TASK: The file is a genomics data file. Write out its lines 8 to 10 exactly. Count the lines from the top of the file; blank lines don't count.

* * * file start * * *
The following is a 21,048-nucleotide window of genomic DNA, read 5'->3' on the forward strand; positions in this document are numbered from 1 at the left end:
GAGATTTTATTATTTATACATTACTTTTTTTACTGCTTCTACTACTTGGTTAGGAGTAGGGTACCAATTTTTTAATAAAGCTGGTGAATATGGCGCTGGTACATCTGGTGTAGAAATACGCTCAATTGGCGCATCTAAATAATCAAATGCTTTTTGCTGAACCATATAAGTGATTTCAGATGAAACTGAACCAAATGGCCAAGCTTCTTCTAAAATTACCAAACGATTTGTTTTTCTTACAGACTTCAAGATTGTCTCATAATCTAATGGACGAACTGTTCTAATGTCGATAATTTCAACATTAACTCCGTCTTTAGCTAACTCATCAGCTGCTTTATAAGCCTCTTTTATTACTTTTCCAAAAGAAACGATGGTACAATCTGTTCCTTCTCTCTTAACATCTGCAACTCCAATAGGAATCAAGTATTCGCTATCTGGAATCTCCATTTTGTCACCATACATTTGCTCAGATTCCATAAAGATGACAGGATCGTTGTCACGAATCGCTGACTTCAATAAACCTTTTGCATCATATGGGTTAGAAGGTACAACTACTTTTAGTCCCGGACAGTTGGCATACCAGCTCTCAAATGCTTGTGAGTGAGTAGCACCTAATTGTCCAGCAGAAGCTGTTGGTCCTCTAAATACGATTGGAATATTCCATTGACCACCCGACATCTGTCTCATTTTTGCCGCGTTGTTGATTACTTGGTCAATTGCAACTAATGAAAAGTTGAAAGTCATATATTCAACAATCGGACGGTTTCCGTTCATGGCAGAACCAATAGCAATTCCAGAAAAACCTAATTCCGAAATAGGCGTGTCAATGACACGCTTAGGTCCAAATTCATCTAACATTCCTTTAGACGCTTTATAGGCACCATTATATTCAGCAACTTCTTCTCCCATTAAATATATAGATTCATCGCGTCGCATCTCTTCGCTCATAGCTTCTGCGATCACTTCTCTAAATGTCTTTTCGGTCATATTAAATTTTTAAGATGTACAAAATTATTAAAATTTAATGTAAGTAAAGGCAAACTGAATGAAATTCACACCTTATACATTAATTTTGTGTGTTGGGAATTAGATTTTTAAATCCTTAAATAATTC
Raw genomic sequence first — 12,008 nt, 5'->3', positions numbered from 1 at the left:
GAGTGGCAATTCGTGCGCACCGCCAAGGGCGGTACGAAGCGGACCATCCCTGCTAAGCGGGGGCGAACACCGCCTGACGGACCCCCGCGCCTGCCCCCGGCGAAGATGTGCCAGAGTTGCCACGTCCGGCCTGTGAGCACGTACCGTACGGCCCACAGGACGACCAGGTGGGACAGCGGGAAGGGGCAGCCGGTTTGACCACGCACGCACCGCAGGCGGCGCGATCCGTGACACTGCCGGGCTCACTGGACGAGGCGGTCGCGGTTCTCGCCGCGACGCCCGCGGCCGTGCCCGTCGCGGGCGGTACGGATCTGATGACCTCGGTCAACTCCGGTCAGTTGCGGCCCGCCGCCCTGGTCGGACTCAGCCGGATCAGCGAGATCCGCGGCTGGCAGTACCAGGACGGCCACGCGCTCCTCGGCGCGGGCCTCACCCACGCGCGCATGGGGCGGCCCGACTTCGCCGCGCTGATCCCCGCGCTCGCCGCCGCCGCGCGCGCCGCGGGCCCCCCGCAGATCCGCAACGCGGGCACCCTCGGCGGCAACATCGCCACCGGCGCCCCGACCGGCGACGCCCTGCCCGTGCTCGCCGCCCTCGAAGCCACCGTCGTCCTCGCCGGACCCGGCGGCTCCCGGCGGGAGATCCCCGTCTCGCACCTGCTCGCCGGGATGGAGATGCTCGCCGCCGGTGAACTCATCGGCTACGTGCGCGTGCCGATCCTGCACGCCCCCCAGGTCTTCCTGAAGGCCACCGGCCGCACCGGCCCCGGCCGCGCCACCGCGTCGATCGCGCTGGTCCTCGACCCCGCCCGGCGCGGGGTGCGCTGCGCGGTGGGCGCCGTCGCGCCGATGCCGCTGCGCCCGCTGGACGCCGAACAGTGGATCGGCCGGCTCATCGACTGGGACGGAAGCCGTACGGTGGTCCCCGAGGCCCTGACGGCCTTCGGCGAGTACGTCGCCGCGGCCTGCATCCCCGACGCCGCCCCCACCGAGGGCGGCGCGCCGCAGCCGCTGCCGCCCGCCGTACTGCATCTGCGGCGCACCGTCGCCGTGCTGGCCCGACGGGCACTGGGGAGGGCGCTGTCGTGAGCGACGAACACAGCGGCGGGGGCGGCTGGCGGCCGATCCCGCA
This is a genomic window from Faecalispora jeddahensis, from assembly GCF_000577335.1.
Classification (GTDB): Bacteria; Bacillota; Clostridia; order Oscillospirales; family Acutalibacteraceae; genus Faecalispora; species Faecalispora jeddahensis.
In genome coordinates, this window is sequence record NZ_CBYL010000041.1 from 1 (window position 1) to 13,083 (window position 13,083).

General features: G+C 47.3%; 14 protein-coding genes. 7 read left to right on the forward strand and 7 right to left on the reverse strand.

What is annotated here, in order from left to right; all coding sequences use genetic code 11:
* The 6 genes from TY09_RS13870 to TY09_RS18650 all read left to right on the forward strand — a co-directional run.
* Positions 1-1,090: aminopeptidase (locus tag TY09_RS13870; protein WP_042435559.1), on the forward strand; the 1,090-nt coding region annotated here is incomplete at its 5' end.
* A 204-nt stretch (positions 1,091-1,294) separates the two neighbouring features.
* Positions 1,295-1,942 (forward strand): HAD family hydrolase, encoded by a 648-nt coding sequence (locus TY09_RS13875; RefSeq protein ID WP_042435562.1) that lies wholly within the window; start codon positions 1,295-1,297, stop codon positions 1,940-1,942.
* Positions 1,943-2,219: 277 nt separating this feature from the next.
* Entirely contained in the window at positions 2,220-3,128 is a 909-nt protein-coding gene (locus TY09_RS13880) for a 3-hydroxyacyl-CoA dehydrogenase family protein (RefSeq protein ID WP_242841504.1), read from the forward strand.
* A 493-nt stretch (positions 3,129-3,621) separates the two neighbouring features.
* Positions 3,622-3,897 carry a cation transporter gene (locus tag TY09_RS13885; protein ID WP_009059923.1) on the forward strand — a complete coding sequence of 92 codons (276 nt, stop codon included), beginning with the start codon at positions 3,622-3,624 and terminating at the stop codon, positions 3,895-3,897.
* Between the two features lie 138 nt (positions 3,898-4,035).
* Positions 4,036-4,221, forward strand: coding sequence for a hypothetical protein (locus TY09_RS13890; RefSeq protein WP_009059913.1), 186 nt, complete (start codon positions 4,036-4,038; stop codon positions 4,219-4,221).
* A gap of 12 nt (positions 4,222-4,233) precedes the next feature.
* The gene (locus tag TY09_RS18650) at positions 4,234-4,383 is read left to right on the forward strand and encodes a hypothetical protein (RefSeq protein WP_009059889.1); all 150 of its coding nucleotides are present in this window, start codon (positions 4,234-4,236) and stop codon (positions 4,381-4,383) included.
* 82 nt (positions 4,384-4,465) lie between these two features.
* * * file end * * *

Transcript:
General features: G+C 47.3%; 14 protein-coding genes. 7 read left to right on the forward strand and 7 right to left on the reverse strand.

What is annotated here, in order from left to right; all coding sequences use genetic code 11:
* The 6 genes from TY09_RS13870 to TY09_RS18650 all read left to right on the forward strand — a co-directional run.